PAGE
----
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“When contemporary atheists criticise religious beliefs, they usually criticise beliefs that only crude religious thinkers embrace. Or so some people claim. The beliefs of the sophisticated religious believer, it’s suggested, are immune to such assaults.
Those making this kind of response often appeal to the later work of Ludwig Wittgenstein (1889-1951) – in particular, to remarks he made in Lectures and Conversations on Aesthetics, Psychology and Religious Belief (1967) and Culture and Value (1970), both published posthumously. Wittgenstein made a number of interesting, if rather cryptic, comments about religious belief in these books, and did seem to suggest that such atheist criticisms miss their mark.
What follows is a brief guide to the leading ‘Wittgensteinian’ defences of religious belief, rooted in Wittgenstein’s later work. Note that it’s contentious what Wittgenstein’s later views about religious belief are. The views I discuss are not necessarily Wittgenstein’s own, but attributed to him. Examine these different positions more closely, and we find little to reassure most religious believers that their beliefs are ‘off limits’ so far as atheist criticism is concerned. This is not to say that contemporary atheist criticisms of faith are good – they might not be. It’s just that going Wittgensteinian provides little immunity to such attacks.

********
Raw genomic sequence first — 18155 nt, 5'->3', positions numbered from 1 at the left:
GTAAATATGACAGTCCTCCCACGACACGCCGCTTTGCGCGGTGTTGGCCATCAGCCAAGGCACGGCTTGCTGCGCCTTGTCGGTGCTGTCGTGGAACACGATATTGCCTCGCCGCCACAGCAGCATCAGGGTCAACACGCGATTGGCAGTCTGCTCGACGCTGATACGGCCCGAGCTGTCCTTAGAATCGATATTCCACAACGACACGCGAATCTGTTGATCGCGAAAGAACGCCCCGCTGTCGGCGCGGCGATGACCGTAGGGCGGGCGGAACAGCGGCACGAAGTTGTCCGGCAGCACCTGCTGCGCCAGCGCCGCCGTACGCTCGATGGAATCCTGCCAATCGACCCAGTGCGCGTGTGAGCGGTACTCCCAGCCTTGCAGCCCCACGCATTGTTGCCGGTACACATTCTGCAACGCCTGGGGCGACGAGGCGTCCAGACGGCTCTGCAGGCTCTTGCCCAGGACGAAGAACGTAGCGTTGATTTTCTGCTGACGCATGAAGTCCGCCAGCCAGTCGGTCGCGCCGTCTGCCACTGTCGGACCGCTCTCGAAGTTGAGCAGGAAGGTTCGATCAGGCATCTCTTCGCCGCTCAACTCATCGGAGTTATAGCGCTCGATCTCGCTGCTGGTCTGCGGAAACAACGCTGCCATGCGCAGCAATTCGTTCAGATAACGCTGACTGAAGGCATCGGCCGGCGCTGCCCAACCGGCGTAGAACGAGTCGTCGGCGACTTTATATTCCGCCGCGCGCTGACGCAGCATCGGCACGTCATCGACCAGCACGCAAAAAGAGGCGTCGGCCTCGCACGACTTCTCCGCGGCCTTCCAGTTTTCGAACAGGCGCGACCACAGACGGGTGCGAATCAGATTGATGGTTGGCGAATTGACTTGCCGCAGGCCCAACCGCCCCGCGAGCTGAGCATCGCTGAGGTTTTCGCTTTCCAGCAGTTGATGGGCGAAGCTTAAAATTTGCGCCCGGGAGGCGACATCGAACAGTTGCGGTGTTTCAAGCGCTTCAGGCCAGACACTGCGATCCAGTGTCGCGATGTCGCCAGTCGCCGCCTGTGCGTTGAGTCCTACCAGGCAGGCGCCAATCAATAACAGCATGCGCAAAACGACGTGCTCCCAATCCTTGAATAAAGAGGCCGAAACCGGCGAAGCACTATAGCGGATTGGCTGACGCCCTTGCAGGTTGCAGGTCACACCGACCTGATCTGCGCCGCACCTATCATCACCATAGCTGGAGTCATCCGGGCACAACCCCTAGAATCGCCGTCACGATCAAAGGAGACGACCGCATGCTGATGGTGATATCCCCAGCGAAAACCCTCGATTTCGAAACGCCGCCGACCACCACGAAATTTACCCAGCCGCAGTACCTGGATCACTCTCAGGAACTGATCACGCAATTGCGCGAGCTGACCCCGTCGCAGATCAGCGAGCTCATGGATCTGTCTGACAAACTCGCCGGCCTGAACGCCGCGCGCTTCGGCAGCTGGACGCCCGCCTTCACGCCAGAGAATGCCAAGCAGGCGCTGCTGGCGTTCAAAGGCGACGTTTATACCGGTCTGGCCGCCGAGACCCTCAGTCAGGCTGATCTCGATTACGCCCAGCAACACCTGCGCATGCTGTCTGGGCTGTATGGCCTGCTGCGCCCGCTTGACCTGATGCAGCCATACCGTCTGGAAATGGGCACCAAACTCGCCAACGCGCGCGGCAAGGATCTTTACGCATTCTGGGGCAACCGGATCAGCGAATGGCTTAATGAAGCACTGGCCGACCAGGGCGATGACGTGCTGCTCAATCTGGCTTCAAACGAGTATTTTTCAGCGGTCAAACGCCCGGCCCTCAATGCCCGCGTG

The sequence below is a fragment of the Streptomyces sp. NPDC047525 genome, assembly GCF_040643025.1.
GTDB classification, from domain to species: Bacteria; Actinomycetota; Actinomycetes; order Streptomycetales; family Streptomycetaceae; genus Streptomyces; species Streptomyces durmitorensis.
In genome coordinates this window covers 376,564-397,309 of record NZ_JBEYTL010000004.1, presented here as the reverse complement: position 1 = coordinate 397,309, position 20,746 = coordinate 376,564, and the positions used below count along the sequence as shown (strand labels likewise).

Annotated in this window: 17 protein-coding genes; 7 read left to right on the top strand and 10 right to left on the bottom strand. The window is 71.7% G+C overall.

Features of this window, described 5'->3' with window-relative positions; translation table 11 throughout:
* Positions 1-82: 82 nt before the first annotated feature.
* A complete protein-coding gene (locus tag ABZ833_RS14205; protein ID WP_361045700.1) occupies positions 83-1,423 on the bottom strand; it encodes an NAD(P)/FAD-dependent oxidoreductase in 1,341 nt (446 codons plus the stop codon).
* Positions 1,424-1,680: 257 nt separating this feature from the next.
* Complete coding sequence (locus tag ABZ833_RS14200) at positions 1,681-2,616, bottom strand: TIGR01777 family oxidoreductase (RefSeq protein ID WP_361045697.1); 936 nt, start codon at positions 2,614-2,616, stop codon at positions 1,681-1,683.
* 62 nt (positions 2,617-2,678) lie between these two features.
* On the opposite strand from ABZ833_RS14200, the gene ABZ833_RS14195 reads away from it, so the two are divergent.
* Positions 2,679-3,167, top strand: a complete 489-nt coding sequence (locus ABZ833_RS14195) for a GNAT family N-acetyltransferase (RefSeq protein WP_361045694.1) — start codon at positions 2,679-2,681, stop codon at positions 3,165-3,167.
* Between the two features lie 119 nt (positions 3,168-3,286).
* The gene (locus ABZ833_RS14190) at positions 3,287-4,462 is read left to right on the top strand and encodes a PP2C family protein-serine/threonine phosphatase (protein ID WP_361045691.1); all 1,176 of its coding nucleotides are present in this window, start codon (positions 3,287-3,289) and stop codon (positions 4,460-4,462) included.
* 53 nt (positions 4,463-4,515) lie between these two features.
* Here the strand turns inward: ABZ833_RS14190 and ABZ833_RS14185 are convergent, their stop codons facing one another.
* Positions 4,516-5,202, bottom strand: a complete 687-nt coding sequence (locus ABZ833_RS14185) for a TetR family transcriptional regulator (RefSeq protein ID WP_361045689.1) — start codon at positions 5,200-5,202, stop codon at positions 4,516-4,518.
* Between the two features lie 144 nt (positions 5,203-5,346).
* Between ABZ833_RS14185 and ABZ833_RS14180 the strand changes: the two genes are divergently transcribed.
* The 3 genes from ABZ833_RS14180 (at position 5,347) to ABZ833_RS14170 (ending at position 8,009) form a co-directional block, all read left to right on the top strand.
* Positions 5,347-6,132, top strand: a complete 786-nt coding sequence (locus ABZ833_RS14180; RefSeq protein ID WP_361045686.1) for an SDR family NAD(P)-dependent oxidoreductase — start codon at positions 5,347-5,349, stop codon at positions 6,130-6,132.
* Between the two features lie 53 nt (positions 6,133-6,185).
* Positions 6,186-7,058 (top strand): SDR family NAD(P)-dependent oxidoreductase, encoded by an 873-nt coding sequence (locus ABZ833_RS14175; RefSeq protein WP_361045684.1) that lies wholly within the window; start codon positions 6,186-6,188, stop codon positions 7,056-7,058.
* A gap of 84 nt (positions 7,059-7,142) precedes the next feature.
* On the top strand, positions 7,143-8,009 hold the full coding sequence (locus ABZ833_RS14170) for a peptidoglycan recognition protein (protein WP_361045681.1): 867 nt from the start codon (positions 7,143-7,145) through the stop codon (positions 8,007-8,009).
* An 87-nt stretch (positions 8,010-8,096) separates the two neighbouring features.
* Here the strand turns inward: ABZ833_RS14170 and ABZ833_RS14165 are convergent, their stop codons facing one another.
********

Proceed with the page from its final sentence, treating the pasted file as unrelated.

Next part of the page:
In Lectures, Wittgenstein said that, as a non-believer, he couldn’t contradict what the religious person believes:
If you ask me whether or not I believe in a Judgment Day, in the sense in which religious people have belief in it, I wouldn’t say: ‘No. I don’t believe there will be such a thing.’ It would seem to me utterly crazy to say this.
And then I give the explanation: ‘I don’t believe in …’, but then the religious person never believes what I describe.
I can’t say. I can’t contradict that person.
Indeed, Wittgenstein is widely interpreted as supposing that, not only can non-believers not contradict what the religious believe, they can’t refute those beliefs either. But why not?”
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